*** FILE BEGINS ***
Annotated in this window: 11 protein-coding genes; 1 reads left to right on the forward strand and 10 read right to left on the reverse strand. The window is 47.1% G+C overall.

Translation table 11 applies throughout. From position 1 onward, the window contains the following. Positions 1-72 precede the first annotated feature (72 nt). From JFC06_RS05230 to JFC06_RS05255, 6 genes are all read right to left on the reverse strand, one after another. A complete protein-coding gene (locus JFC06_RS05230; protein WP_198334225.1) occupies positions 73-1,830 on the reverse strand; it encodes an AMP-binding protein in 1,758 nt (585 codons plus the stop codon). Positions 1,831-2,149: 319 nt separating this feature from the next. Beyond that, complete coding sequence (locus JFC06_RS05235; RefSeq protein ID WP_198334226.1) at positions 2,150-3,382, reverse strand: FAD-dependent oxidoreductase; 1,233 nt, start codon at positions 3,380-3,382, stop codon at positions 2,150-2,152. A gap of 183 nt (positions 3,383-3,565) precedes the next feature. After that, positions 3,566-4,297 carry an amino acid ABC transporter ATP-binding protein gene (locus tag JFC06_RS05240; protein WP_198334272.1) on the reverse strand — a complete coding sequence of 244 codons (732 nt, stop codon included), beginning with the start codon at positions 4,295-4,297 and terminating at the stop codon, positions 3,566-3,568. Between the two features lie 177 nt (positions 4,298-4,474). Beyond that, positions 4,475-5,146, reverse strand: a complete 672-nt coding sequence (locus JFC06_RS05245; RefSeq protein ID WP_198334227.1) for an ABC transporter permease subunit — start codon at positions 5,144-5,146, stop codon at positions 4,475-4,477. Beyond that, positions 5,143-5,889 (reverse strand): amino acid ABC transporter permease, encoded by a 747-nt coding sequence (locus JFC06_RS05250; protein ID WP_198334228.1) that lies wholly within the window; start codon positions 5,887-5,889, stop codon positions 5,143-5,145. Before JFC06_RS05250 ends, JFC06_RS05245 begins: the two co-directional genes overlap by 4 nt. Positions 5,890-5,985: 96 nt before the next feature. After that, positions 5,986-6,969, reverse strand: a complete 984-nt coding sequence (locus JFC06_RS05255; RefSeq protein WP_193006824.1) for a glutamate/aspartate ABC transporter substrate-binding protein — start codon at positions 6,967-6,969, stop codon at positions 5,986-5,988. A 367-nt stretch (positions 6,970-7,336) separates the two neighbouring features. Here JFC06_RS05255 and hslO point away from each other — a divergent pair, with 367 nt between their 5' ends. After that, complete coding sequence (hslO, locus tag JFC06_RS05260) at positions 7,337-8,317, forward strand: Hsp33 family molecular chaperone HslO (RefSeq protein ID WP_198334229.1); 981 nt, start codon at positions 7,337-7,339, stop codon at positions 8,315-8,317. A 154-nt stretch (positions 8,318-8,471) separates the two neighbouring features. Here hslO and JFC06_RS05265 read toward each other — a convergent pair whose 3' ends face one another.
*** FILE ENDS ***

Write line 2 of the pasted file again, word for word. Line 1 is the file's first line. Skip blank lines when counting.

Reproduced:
Translation table 11 applies throughout. From position 1 onward, the window contains the following. Positions 1-72 precede the first annotated feature (72 nt). From JFC06_RS05230 to JFC06_RS05255, 6 genes are all read right to left on the reverse strand, one after another. A complete protein-coding gene (locus JFC06_RS05230; protein WP_198334225.1) occupies positions 73-1,830 on the reverse strand; it encodes an AMP-binding protein in 1,758 nt (585 codons plus the stop codon). Positions 1,831-2,149: 319 nt separating this feature from the next. Beyond that, complete coding sequence (locus JFC06_RS05235; RefSeq protein ID WP_198334226.1) at positions 2,150-3,382, reverse strand: FAD-dependent oxidoreductase; 1,233 nt, start codon at positions 3,380-3,382, stop codon at positions 2,150-2,152. A gap of 183 nt (positions 3,383-3,565) precedes the next feature. After that, positions 3,566-4,297 carry an amino acid ABC transporter ATP-binding protein gene (locus tag JFC06_RS05240; protein WP_198334272.1) on the reverse strand — a complete coding sequence of 244 codons (732 nt, stop codon included), beginning with the start codon at positions 4,295-4,297 and terminating at the stop codon, positions 3,566-3,568. Between the two features lie 177 nt (positions 4,298-4,474). Beyond that, positions 4,475-5,146, reverse strand: a complete 672-nt coding sequence (locus JFC06_RS05245; RefSeq protein ID WP_198334227.1) for an ABC transporter permease subunit — start codon at positions 5,144-5,146, stop codon at positions 4,475-4,477. Beyond that, positions 5,143-5,889 (reverse strand): amino acid ABC transporter permease, encoded by a 747-nt coding sequence (locus JFC06_RS05250; protein ID WP_198334228.1) that lies wholly within the window; start codon positions 5,887-5,889, stop codon positions 5,143-5,145. Before JFC06_RS05250 ends, JFC06_RS05245 begins: the two co-directional genes overlap by 4 nt. Positions 5,890-5,985: 96 nt before the next feature. After that, positions 5,986-6,969, reverse strand: a complete 984-nt coding sequence (locus JFC06_RS05255; RefSeq protein WP_193006824.1) for a glutamate/aspartate ABC transporter substrate-binding protein — start codon at positions 6,967-6,969, stop codon at positions 5,986-5,988. A 367-nt stretch (positions 6,970-7,336) separates the two neighbouring features. Here JFC06_RS05255 and hslO point away from each other — a divergent pair, with 367 nt between their 5' ends. After that, complete coding sequence (hslO, locus tag JFC06_RS05260) at positions 7,337-8,317, forward strand: Hsp33 family molecular chaperone HslO (RefSeq protein ID WP_198334229.1); 981 nt, start codon at positions 7,337-7,339, stop codon at positions 8,315-8,317. A 154-nt stretch (positions 8,318-8,471) separates the two neighbouring features. Here hslO and JFC06_RS05265 read toward each other — a convergent pair whose 3' ends face one another.